Pope Leo IX, born Bruno of Egisheim-Dagsburg, was the bishop of Rome and ruler of the Papal States from 12 February 1049 to his death in 1054. Leo IX is widely considered the most historically significant German pope of the Middle Ages; he was instrumental in the precipitation of the Great Schism of 1054, considered the turning point in which the Catholic and Orthodox Churches formally separated.
Pope/Antipope Benedict X was born Giovanni, a son of Guido, a brother of the notorious Pope Benedict IX, a member of the dominant political dynasty in the region at that time. He reportedly later was given the nickname of Mincius (thin) due to his ignorance.
Agnes of Poitou, also called Agnes of Aquitaine or Empress Agnes, a member of the House of Poitiers, was German queen from 1043 and Holy Roman Empress from 1046 until 1056. From 1056 to 1061 she acted as Regent of the Holy Roman Empire during the minority of her son Henry IV.
Eichstätt is a town in the federal state of Bavaria, Germany, and capital of the district of Eichstätt. It is located on the Altmühl river and has a population of around 13,000. Eichstätt is also the seat of the Roman Catholic Diocese of Eichstätt.
Anno II was Archbishop of Cologne from 1056 until his death. From 1063 to 1065 he acted as regent of the Holy Roman Empire for the minor Emperor Henry IV. Anno is venerated as a saint of the Catholic Church.
Gebhard III, called Gebhard of Franconia or von Hohenlohe, was the bishop of Regensburg from 1036 to 2 December 1060. He succeeded Gebhard II. As the son of Adelaide of Metz, he was an uncle of the Emperor Henry III and an ally of the emperor in Bavaria, where he fell into conflict with the Duke Conrad I.
In nomine Domini is a papal bull written by Pope Nicholas II and a canon of the Council of Rome. The bull was issued on 13 April 1059 and caused major reforms in the system of papal election, most notably establishing the cardinal-bishops as the sole electors of the pope, with the consent of minor clergy.
The papal election of 1061 was held on 30 September 1061 in San Pietro in Vincoli in Rome, following the death of Pope Nicholas II. In accordance with Nicholas II's bull, In Nomine Domini, the cardinal bishops were the sole electors of the pope for the first time in the history of the Roman Catholic Church. Bishop Anselmo de Baggio of Lucca, a non-cardinal and one of the founders of the Pataria, was elected Pope Alexander II and crowned at nightfall on 1 October 1061 in San Pietro in Vincoli Basilica because opposition to the election made a coronation in St. Peter's Basilica impossible.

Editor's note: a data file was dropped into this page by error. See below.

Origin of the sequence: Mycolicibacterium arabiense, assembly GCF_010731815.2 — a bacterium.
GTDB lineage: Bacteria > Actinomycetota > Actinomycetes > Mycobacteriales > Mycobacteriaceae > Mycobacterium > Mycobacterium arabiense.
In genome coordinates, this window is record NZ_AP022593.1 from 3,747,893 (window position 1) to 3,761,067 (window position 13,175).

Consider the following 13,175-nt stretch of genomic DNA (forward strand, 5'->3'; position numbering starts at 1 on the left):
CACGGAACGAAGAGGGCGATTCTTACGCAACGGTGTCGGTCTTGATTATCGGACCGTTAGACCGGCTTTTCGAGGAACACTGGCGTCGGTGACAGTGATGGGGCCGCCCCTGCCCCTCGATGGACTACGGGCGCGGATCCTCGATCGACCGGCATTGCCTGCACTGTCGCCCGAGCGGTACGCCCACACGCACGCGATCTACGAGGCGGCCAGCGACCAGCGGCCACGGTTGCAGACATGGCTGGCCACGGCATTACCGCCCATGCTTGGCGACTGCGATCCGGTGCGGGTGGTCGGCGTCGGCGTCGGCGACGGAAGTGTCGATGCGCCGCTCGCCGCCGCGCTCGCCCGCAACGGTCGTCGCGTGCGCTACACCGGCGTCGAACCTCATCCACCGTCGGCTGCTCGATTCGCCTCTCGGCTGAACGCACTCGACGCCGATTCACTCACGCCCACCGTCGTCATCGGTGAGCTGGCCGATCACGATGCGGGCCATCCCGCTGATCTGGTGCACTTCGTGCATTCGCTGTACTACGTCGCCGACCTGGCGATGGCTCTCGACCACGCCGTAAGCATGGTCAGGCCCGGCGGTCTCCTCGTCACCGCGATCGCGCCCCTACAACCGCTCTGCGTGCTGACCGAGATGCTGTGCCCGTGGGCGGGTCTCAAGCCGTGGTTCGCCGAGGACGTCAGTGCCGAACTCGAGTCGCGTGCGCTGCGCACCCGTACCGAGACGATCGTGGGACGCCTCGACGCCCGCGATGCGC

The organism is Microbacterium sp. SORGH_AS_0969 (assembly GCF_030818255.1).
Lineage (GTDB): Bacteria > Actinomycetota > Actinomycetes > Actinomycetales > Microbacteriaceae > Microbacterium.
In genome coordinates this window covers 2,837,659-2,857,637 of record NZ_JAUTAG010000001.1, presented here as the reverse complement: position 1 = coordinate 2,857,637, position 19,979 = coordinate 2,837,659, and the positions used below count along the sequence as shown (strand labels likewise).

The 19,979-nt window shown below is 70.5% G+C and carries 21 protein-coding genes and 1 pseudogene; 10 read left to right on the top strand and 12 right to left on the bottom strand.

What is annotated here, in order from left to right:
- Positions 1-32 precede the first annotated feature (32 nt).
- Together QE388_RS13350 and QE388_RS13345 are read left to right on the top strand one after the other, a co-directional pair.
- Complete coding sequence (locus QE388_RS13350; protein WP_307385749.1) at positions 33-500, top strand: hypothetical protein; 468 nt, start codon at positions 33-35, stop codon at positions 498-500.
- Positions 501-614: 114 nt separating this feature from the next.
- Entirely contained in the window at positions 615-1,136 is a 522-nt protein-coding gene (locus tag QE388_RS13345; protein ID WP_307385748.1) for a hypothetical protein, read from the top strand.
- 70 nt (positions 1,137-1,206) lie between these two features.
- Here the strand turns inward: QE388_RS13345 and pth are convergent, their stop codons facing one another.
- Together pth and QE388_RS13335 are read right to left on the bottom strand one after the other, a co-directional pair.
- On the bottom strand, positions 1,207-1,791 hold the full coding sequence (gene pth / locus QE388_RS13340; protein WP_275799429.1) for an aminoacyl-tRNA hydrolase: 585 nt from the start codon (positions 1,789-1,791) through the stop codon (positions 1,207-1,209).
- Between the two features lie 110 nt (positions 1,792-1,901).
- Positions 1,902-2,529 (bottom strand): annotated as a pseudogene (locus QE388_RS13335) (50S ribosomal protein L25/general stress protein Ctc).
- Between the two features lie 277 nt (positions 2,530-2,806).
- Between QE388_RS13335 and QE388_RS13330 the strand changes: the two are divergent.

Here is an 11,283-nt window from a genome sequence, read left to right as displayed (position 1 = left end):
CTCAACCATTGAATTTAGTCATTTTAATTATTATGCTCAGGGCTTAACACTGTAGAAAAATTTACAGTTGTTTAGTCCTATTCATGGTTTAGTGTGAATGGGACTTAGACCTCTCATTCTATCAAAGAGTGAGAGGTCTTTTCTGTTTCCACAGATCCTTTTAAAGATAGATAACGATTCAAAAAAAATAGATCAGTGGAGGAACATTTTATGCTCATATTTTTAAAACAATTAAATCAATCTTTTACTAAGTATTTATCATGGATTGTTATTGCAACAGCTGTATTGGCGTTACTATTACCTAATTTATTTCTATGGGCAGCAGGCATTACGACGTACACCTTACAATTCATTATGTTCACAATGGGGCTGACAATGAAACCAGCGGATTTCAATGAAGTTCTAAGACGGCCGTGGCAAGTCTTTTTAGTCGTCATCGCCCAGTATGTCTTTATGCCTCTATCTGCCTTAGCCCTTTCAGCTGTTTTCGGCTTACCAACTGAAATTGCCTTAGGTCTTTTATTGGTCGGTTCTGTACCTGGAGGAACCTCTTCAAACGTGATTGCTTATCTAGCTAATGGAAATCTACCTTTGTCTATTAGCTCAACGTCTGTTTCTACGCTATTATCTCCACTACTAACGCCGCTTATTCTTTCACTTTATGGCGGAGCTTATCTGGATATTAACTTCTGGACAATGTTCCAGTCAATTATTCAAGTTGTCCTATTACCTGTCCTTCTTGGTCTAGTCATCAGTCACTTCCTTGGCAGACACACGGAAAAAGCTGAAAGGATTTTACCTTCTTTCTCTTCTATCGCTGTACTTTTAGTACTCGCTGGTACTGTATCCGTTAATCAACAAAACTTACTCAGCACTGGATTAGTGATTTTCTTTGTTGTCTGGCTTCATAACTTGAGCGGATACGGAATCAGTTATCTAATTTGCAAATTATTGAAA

Papal appointment was a medieval method of selecting a pope. Popes have always been selected by a council of Church fathers, however, Papal selection before 1059 was often characterized by confirmation or "nomination" by secular European rulers or by their predecessors. The later procedures of the papal conclave are in large part designed to constrain the interference of secular rulers which characterized the first millennium of the Roman Catholic Church, and persisted in practices such as the creation of crown-cardinals and the jus exclusivae. Appointment might have taken several forms, with a variety of roles for the laity and civic leaders, Byzantine and Germanic emperors, and noble Roman families. The role of the election vis-a-vis the general population and the clergy was prone to vary considerably, with a nomination carrying weight that ranged from near total to a mere suggestion or ratification of a prior election.
From 756 to 857, the papacy shifted from the orbit of the Byzantine Empire to that of the kings of the Franks. Pepin the Short, Charlemagne, and Louis the Pious had considerable influence in the selection and administration of popes. The "Donation of Pepin" (756) ratified a new period of papal rule in central Italy, which became known as the Papal States.
The history of the papacy from 1048 to 1257 was marked by conflict between popes and the Holy Roman Emperor, most prominently the Investiture Controversy, a dispute over who— pope or emperor— could appoint bishops within the Empire. Henry IV's Walk to Canossa in 1077 to meet Pope Gregory VII (1073–85), although not dispositive within the context of the larger dispute, has become legendary. Although the emperor renounced any right to lay investiture in the Concordat of Worms (1122), the issue would flare up again.
The Tusculan Papacy was a period of papal history from 1012 to 1048 where three successive Counts of Tusculum installed themselves as pope.
Egilbert was the 21st Bishop of Passau from 1045 to 1065.
|Catholic Church titles|
| Pope |